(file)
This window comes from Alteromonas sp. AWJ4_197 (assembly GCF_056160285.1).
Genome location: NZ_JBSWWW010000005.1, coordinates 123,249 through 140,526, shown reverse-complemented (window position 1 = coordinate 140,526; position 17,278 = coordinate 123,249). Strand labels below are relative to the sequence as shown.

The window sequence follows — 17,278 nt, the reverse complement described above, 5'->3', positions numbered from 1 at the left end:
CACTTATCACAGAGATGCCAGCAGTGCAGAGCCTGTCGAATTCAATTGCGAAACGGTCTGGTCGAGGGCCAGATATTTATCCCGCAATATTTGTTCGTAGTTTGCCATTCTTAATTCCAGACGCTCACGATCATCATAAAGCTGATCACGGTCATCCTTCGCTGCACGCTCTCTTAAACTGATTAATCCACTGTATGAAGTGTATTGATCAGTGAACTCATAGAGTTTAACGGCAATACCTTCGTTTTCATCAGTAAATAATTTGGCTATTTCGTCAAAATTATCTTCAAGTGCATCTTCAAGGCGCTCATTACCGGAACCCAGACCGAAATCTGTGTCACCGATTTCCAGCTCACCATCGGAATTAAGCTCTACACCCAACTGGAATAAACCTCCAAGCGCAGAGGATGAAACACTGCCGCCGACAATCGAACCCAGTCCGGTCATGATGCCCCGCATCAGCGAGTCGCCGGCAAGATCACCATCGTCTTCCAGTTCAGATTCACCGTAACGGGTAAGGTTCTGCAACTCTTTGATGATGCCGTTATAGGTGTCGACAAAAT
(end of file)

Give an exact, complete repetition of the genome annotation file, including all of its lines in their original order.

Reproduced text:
This window comes from Alteromonas sp. AWJ4_197 (assembly GCF_056160285.1).
Genome location: NZ_JBSWWW010000005.1, coordinates 123,249 through 140,526, shown reverse-complemented (window position 1 = coordinate 140,526; position 17,278 = coordinate 123,249). Strand labels below are relative to the sequence as shown.

The window sequence follows — 17,278 nt, the reverse complement described above, 5'->3', positions numbered from 1 at the left end:
CACTTATCACAGAGATGCCAGCAGTGCAGAGCCTGTCGAATTCAATTGCGAAACGGTCTGGTCGAGGGCCAGATATTTATCCCGCAATATTTGTTCGTAGTTTGCCATTCTTAATTCCAGACGCTCACGATCATCATAAAGCTGATCACGGTCATCCTTCGCTGCACGCTCTCTTAAACTGATTAATCCACTGTATGAAGTGTATTGATCAGTGAACTCATAGAGTTTAACGGCAATACCTTCGTTTTCATCAGTAAATAATTTGGCTATTTCGTCAAAATTATCTTCAAGTGCATCTTCAAGGCGCTCATTACCGGAACCCAGACCGAAATCTGTGTCACCGATTTCCAGCTCACCATCGGAATTAAGCTCTACACCCAACTGGAATAAACCTCCAAGCGCAGAGGATGAAACACTGCCGCCGACAATCGAACCCAGTCCGGTCATGATGCCCCGCATCAGCGAGTCGCCGGCAAGATCACCATCGTCTTCCAGTTCAGATTCACCGTAACGGGTAAGGTTCTGCAACTCTTTGATGATGCCGTTATAGGTGTCGACAAAAT